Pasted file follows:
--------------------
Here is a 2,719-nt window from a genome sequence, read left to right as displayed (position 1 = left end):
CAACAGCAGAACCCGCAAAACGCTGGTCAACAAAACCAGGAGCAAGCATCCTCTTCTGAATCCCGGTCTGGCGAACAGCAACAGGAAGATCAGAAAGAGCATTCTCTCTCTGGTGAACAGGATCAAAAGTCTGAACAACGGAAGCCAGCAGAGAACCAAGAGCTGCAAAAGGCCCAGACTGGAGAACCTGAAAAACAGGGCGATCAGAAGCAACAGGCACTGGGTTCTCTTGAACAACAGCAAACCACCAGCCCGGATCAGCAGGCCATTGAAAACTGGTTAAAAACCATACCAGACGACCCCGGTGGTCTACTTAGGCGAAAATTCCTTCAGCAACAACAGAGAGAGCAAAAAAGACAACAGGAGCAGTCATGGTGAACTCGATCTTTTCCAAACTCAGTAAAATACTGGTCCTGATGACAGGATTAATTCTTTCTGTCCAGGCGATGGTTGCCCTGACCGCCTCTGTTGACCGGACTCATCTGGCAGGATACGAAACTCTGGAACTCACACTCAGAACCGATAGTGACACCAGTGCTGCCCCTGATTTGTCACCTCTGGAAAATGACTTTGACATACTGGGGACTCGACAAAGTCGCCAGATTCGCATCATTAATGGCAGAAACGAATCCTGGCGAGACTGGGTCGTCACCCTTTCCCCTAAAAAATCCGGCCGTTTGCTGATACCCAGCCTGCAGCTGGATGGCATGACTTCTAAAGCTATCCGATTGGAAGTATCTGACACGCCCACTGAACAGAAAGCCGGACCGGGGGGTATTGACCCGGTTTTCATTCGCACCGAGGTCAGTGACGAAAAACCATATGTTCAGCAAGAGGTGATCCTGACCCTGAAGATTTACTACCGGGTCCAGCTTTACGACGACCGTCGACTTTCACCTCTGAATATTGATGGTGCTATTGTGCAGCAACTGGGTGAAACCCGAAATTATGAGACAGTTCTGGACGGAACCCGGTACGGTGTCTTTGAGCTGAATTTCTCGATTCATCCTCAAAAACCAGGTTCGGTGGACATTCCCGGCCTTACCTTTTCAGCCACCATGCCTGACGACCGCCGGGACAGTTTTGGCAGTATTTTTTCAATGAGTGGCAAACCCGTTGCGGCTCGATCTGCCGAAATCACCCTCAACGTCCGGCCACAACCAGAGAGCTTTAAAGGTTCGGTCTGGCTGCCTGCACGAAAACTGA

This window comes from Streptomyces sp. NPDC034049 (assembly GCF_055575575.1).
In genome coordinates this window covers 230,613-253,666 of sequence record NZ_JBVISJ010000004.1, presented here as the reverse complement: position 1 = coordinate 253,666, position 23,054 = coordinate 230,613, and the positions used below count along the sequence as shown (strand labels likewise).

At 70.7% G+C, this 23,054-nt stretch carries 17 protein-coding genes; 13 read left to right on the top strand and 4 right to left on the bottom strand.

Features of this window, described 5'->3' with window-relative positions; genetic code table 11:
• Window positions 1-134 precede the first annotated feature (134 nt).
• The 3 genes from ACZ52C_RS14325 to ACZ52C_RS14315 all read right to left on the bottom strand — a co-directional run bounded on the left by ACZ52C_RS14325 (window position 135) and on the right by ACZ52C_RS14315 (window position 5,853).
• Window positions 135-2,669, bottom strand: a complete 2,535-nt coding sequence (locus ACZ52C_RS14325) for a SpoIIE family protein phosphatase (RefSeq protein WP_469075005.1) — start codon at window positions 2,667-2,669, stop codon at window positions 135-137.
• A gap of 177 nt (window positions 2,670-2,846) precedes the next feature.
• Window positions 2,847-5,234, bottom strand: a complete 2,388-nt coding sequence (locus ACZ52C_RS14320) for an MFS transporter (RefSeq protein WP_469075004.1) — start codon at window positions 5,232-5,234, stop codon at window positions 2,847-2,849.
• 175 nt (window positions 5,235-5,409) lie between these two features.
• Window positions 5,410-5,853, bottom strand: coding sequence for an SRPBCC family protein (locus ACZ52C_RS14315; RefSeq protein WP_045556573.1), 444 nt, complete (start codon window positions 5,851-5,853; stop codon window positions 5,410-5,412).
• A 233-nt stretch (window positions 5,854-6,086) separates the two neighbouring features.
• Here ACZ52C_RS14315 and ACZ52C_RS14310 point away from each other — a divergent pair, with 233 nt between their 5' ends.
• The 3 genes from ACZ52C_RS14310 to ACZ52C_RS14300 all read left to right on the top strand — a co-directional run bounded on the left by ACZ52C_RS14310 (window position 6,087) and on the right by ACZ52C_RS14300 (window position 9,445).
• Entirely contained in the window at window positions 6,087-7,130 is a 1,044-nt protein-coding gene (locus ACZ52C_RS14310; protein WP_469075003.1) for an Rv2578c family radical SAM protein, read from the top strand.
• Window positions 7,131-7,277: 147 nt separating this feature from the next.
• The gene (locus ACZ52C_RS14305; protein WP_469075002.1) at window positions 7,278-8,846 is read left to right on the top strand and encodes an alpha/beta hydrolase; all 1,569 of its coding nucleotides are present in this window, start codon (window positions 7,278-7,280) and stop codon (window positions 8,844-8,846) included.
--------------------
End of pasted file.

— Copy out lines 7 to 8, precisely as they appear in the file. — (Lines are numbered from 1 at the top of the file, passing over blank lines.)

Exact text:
• Window positions 1-134 precede the first annotated feature (134 nt).
• The 3 genes from ACZ52C_RS14325 to ACZ52C_RS14315 all read right to left on the bottom strand — a co-directional run bounded on the left by ACZ52C_RS14325 (window position 135) and on the right by ACZ52C_RS14315 (window position 5,853).